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Golfers chip St Andrews visitor centre plan into the rough

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October 21 2014

Golfers chip St Andrews visitor centre plan into the rough
Plans to erect a visitor centre at West Sands beach, St Andrews, have been dealt a blow after planners rejected the application following objections from golfers on the adjacent Old Course.

Designed by Arc Architects and David Narro Associates on behalf of Fife Coast & Countryside Trust the scheme aims to provide public facilities for beachgoers alongside information and interpretation highlighting conservation and biodiversity of the landscape.

The £1.6m facility would have simulated a sand dune in terms of form and planting to replace an unholy triumvirate of café, toilet block and beach maintenance block which the general public must put up with currently – described by project architect Tom Morton as ‘decrepit, third world facilities.’

In their design statement Arc contested that: ”The form is curvilinear, reminiscent of waves or shells, with the rear ‘shell’ embedded into the new ‘dune’ bank that forms the western edge to the new picnic.

area. The front ‘shell’ faces towards the dunes, with a glazed façade providing a view from first floor exhibition area, and visual links from the café to the recreational area.

“Between the two ‘shells’ there are glazed areas with revolving doors, forming the principal access points on the north and south.”

The decision follows Fife Council’s decision to approve a separate facility for the British Golf Museum which will itself overlook West Sands beach.
Arc have accused Fife Council of betraying double standards in their approach to facilities for golfers and beachgoers
Arc have accused Fife Council of betraying double standards in their approach to facilities for golfers and beachgoers
The shells would have been finished in coloured stainless steel to contrast with the wood used in the landscaping
The shells would have been finished in coloured stainless steel to contrast with the wood used in the landscaping

7 Comments

CADMonkey
#1 Posted by CADMonkey on 21 Oct 2014 at 14:21 PM
Double take....a correct decision from Fife Council! It's just too big and bulky isn't it? Looks about 10m high. On an ultra sensitive site like this with an uber important historical immediate neighbour such as The Old Course any non-golf related facility should be subservient to its neighbour and context rather than trying to make a bold architectural statement of its own. For a successful result perhaps if the applicant should have engaged in dialogue with the R&A as part of the design process.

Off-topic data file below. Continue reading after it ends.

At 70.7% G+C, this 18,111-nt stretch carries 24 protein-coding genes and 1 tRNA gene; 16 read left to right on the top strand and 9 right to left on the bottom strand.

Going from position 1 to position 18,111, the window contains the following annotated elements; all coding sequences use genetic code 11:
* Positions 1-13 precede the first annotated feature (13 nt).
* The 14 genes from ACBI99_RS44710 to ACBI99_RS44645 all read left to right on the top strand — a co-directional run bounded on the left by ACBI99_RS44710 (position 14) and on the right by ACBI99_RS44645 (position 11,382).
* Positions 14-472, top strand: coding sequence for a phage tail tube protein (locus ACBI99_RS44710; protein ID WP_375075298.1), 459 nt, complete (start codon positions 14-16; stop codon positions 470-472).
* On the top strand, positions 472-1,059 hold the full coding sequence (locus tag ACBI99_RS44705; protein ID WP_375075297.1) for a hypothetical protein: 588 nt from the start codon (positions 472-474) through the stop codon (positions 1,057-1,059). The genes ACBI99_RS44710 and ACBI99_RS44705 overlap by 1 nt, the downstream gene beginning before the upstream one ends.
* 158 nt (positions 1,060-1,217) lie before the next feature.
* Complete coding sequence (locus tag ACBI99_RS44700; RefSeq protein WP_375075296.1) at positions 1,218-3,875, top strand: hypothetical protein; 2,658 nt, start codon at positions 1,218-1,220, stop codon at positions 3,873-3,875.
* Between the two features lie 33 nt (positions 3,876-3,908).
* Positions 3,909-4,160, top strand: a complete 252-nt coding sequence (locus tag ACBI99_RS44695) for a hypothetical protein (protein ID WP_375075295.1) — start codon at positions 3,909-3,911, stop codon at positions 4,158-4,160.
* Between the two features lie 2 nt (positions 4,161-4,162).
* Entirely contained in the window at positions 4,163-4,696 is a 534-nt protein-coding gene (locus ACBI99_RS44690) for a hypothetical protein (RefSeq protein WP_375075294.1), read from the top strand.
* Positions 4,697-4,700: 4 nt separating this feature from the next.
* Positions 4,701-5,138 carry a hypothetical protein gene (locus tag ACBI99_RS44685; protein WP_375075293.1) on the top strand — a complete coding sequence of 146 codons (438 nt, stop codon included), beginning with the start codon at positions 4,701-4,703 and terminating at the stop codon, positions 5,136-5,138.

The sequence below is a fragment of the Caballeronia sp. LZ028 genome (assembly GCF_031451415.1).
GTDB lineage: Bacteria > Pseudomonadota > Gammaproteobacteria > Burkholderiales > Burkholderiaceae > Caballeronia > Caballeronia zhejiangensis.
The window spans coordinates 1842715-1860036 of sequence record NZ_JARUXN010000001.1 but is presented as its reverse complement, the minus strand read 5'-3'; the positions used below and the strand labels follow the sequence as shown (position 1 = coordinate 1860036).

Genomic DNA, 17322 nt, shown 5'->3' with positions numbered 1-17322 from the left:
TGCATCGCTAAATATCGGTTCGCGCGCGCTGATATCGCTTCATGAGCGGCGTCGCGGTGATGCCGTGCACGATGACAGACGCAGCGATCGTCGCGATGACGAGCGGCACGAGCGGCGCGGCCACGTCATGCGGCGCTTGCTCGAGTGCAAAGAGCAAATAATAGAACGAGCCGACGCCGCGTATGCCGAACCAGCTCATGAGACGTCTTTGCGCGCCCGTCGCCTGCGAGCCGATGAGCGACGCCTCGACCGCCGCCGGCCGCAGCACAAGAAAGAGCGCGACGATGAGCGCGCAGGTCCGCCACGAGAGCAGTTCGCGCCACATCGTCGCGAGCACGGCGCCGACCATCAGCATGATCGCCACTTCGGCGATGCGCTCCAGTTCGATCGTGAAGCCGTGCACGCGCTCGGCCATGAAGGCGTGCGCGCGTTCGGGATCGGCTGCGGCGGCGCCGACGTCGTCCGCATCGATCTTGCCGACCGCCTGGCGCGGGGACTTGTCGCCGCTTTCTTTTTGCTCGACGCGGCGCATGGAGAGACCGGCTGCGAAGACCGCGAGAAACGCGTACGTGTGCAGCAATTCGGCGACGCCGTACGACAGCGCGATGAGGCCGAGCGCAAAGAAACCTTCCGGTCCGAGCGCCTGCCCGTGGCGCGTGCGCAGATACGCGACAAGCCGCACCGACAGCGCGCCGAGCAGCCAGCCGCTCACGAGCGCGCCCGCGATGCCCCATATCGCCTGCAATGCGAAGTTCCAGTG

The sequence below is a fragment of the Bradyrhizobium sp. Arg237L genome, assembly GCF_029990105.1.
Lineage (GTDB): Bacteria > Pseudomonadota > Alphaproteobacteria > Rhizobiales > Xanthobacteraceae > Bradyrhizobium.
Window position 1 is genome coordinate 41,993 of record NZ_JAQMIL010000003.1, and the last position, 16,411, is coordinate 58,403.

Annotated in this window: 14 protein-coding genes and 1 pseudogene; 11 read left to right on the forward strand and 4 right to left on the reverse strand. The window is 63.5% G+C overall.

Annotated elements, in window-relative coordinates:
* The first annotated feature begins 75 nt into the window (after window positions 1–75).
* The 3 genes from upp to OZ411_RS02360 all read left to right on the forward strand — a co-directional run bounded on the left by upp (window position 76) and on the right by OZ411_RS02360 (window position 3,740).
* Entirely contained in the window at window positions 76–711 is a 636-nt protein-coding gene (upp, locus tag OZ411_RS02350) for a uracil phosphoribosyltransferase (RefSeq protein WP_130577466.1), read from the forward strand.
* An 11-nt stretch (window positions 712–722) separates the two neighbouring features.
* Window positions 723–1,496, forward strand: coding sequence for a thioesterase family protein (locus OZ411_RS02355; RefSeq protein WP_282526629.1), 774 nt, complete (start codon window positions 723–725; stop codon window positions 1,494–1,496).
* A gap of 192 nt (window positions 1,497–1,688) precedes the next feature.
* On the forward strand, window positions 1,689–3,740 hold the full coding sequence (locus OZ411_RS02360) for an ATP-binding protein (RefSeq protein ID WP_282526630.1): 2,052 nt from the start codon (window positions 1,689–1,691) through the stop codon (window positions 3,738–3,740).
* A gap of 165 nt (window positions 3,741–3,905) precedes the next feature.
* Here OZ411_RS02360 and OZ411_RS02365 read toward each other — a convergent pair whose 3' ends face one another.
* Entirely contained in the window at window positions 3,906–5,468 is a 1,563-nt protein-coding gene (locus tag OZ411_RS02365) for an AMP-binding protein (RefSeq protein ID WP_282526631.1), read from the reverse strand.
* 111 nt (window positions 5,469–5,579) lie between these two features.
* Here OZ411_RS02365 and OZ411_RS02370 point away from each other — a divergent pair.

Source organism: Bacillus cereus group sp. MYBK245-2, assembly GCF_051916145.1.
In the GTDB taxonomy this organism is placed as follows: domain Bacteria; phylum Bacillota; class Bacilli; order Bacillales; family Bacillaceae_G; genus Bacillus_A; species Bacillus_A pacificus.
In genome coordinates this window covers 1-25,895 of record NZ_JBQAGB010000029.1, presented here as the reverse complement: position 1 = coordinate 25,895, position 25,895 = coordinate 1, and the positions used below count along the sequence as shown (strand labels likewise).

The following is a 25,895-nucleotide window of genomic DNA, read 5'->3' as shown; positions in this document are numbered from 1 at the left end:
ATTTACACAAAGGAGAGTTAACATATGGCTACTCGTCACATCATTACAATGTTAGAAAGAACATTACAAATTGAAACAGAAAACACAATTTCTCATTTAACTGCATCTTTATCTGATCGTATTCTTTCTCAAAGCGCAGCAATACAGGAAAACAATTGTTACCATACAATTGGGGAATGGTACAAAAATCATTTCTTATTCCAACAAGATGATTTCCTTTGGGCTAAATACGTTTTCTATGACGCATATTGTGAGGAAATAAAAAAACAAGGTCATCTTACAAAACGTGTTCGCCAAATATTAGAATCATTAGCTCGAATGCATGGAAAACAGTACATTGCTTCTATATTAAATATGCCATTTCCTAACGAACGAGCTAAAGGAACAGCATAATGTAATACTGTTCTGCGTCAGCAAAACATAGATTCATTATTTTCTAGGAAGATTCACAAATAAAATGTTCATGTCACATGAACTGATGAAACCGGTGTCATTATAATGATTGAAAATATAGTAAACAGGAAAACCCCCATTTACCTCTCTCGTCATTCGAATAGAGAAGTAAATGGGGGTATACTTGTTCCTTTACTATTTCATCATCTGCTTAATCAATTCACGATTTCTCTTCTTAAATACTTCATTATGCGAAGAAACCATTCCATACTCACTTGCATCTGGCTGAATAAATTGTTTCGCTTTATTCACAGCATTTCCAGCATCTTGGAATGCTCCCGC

CADMonkey
#2 Posted by CADMonkey on 21 Oct 2014 at 15:11 PM
Please note that I made no reference to teletubbies in my previous comment.
cat flap
#3 Posted by cat flap on 21 Oct 2014 at 16:10 PM
CADMonkey - Have you actually seen the Old Course Hotel. Hardly respectful or subservient.
Fore
#4 Posted by Fore on 22 Oct 2014 at 11:32 AM
But then they approve thingslike this http://planning.fife.gov.uk/online/caseDetails.do?keyVal=MSLNA6HFT8000&caseType=Application
james
#5 Posted by james on 22 Oct 2014 at 13:19 PM
What's so bad about the Sea Shell Café? It's clearly based on Robert Venturi's design for his mother's house. Anyway, I'd far rather have a cup of tea there than be a part of that truly god-forsaken interior perspective.
Cadmonkey
#6 Posted by Cadmonkey on 22 Oct 2014 at 14:04 PM
I agree totally James, and Catflap.... What are you trying to say?
If it was up to me the Old Course Hotel would be compulsory purchased and flattened. Now there's a good pro-active idea for Fife Council to follow through on.
Jonathan
#7 Posted by Jonathan on 23 Oct 2014 at 10:17 AM
I don't count myself as a modernist or a conservationist Architect but can appreciate both.

I really like the proposed scheme and it is such a shame that this was not progressed. Hats off to Tom Morton. The amount of work and idea of what was being proposed to be totally out-weighed by the objections (and some big hitter objectors/neighbours!) seemed to kill of this quickly.

I do think that the wind turbines also helped to kill this off and if removed from the scheme might have had a better chance (given the sensitivity and opposition to a rather larger scale windfarm nearby).

As for wanting to knock down one of Golf and Scotland most iconic buildings, settle down now. ...

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